Monday, January 24

US Is Seen As A Greater Threat To Democracy Than Russia Or China, According To Global Poll | World News

The United States faces an uphill task in presenting itself as the main guardian of global democracy, according to a new poll showing that the United States is seen worldwide as a greater threat to democracy than even Russia and China.

The survey finds that support for democracy remains high even though citizens of democratic countries rate their governments’ handling of the Covid crisis less well than people in less democratic countries.

Inequality is seen as the greatest threat to global democracy, but in the United States the power of big tech companies is also seen as a challenge.

The findings come from a survey commissioned by the Alliance of Democracies Foundation of 50,000 respondents in 53 countries.

The results will be a stark read for the G7 foreign ministers as they hold a final day of talks in London in which they have collectively assumed the role of bulwarks of democratic values ​​determined to confront autocracy.

The poll was conducted by polling firm Latana between February and April, so a hangover effect from Donald Trump’s “America First” foreign policy may linger on the findings. Overall, the results show that US perceptions are beginning to improve from last year.

While in the spring of 2020 people in the most democratic and least democratic countries were equally satisfied with their government’s pandemic response (70%), a year later approval ratings dropped to 65% in less democratic countries, but in more democratic countries. the rating has dropped to 51%. In Europe the figure is 45%. Positive ratings reach 76% in Asia.

In perhaps the most surprising finding, nearly half (44%) of respondents in the 53 countries surveyed are concerned that the United States threatens democracy in their country; The fear of Chinese influence is, on the contrary, 38%, and the fear of Russian influence is the lowest, 28%. The findings may in part reflect views on the comparative power of the United States, but show that neither the United States nor the G7 can simply assume the role of defenders of democracy.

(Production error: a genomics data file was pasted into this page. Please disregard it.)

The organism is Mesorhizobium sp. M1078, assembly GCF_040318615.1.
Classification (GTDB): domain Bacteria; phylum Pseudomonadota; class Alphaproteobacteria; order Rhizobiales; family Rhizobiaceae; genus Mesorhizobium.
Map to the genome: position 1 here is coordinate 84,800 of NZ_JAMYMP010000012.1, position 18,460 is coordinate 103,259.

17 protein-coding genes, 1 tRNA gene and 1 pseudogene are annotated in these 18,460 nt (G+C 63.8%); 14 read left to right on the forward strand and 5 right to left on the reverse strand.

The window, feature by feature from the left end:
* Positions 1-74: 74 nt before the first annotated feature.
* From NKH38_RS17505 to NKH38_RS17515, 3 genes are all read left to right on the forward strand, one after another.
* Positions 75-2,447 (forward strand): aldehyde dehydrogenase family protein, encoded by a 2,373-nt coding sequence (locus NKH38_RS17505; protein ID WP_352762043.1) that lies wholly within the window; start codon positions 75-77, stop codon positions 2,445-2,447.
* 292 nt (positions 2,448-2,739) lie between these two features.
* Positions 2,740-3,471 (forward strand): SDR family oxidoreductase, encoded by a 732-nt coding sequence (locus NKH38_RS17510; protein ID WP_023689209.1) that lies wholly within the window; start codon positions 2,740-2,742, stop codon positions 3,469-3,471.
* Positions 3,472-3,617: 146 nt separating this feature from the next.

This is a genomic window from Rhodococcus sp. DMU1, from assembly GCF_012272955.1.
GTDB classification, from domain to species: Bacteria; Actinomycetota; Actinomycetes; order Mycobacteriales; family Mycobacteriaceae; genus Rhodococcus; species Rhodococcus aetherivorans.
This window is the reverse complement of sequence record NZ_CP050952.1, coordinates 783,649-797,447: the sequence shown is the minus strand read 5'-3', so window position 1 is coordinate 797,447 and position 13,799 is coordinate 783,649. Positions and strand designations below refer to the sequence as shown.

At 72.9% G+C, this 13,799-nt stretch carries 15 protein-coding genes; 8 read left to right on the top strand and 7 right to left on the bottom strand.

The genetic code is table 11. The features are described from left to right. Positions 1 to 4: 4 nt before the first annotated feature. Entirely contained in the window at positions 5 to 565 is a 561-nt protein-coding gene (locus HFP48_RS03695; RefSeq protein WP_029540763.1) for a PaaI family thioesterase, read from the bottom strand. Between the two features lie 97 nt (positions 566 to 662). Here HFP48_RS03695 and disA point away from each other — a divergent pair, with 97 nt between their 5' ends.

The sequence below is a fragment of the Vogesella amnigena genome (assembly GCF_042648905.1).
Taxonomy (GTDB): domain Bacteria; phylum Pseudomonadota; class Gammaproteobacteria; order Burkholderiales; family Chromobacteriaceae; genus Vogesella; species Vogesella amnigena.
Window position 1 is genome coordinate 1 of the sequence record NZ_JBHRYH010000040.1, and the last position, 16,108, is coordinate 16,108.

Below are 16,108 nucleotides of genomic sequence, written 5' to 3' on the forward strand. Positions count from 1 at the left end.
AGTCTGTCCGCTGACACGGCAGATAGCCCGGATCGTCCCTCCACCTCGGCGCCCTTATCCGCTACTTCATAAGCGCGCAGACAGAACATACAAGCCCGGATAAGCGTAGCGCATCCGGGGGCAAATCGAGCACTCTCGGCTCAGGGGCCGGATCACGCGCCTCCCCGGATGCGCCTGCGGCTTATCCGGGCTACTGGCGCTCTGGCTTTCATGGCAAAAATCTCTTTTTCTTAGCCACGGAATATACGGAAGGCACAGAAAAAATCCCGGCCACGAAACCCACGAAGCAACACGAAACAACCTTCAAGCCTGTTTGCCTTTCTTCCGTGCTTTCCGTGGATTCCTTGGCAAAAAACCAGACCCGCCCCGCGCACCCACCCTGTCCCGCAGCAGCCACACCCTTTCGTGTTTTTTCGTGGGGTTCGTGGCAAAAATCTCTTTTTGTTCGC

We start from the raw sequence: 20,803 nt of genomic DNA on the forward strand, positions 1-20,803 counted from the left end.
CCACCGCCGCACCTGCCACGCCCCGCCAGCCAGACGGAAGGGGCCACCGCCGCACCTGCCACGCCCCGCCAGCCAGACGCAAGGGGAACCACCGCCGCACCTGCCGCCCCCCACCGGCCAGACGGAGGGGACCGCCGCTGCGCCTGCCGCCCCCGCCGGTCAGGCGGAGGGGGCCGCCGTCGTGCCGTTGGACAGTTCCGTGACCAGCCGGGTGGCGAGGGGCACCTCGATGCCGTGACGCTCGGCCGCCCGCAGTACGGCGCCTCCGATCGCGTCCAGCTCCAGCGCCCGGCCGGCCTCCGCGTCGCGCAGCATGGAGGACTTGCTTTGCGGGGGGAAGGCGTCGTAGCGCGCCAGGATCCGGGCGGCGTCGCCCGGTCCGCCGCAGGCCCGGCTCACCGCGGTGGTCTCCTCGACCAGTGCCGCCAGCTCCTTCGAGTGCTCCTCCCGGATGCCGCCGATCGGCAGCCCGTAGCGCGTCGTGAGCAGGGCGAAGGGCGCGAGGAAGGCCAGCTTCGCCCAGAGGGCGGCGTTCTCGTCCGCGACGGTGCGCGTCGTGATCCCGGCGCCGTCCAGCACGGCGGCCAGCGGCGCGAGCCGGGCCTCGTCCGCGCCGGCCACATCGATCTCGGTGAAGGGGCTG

Since last year, the perception of American influence as a threat to democracy around the world has increased significantly, from a net opinion of +6 to a net opinion of +14. This increase is particularly high in Germany (+20) and China (+16).

The countries that remain overwhelmingly negative about America’s influence are Russia and China, followed by European democracies.

The study shows an attachment to democracy globally, with 81% of people around the world saying that it is important to have democracy in their country. Only slightly more than half (53%) say that their country is truly democratic today, even in democracies.

The greatest threat cited to democracy is economic inequality (64%).

In almost all the countries surveyed except Saudi Arabia and Egypt, limits on freedom of expression are seen as less of a threat to democracy than inequality.

China: Just the right amount of democracy, according to 71% of those surveyed there.
China: Just the right amount of democracy, according to 71% of those surveyed there. Photograph: Noel Celis / AFP / Getty Images

But half of the people surveyed (48%) say that the power of big tech companies, unlike the simple existence of social media, is a threat to democracy in their country. Among democracies, the US is the most concerned about big tech (62%), but caution is growing in many countries compared to last year, reflected in broad support for more regulation of big tech. social media.

Voters in Norway, Switzerland and Sweden are more confident that their country is democratic, but so are the Chinese, where 71% agree that China has the right amount of democracy. In Russia, only 33% think their country is democratic. Global support for Joe Biden’s plans to host a Democracy Summit is high in all countries except China and Russia.

The findings will also be unsettling reading for democracies in Eastern Europe, such as Hungary, where only 31% of voters think their country is democratic, on par with the findings in Nigeria, Iran, Poland and Venezuela.

Anders Fogh Rasmussen, President of the Alliance of Democracies Foundation, former NATO chief and Danish Prime Minister, said:

“This poll shows that democracy is still alive in the hearts and minds of the people. Now we have to get out of the Covid-19 pandemic by offering more democracy and freedom to people who want their countries to become more democratic.

“Positive support for an Alliance of Democracies, be it the UK’s D10 initiative or President Biden’s Democracy Summit, shows that people want more cooperation to push back autocrats. Leaders must take note of these perceptions and act accordingly. “

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